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Watching out for children at risk during the COVID-19 pandemic

The province is lifting or modifying Provincial Health Officer orders related to the COVID-19 pandemic, but there are children who remain at risk, in isolation at home, and may need your help.
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​The need for physical distancing to prevent transmission of the virus has resulted in heightened family stresses, changes to normal routines, restricted movement, and increased physical separation of family, friends, and community.

“Children may be disconnected from other important care providers, such as extended family and friends,” says Dr. Nita Jain, medical director of the Child Protection Service Unit at BC Children’s Hospital. “These watchful eyes can serve as lifelines for vulnerable children.”

Though some schools and daycares may reopen mid-May with B.C.’s Restart Plan, many children are learning at home, without those critical connections. Children who are being abused or neglected are more likely to go unnoticed.

As an example, from the time the pandemic hit the province in mid-March until early May, the number of child protection reports received by the Ministry of Children and Family Development are down by 23 per cent, or more than 1,500 reports, from the same time frame last year. This year’s reports are also down by 29 per cent, or more than 2,000 reports, from the same time in 2018.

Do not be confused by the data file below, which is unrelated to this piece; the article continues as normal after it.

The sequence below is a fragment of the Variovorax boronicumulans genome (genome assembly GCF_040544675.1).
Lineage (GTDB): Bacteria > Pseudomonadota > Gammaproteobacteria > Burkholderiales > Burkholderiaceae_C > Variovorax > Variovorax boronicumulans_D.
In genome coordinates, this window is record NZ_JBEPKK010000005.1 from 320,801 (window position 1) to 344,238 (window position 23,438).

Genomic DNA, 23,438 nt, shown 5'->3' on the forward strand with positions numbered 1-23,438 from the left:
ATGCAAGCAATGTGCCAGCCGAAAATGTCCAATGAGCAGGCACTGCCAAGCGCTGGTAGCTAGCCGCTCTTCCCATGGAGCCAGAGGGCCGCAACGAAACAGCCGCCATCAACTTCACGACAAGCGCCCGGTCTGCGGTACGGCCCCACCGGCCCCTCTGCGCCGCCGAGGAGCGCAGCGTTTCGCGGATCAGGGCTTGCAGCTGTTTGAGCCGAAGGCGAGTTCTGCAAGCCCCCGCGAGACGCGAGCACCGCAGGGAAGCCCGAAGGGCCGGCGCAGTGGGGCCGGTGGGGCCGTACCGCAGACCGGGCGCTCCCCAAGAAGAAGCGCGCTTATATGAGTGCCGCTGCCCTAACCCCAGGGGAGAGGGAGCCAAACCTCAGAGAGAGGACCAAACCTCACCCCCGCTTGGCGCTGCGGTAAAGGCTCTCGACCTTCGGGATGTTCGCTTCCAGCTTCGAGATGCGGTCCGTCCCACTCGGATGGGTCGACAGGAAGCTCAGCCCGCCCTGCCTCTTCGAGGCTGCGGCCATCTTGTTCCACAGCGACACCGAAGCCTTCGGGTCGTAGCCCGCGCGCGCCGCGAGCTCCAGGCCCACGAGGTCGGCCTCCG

“Those reports could be situations where children may need help,” says Jain.

At the same time, children have been raising red flags. The Kids Help Phone has seen a 400 per cent increase in calls related to the pandemic since early March.

Any form of domestic abuse in the home, including between partners, is considered child abuse. Neglect can also happen when the services families had once used are no longer available. This can result in a lack of food, housing, medical care, education, supervision or emotional support.

So what can you do?

Include checking in on friends and family as part of your physical distancing plans. Keep an eye out for signs of distress. A change in a child’s demeanor or behaviour can be a sign of tensions at home.

“Even without any overt signs, just doing small favours can ease tensions for a family you think may need help,” says Jain. “Help with meals, grocery shopping or just a quick chat can make a big impact for everyone involved.”

If you are concerned about the welfare of a child, please call 9-1-1 or the Kids Help Phone at 1-800-668-6868. More information can also be found on the BC Children’s Hospital website.

“You may feel reluctant to report what you’ve seen,” says Jain. “But, I would encourage you to err on the side of safety for the child. Your call may result in much-needed resources for a family. Your call may save a child’s life.”

child abuse; BC Children's Hospital
Children's Health
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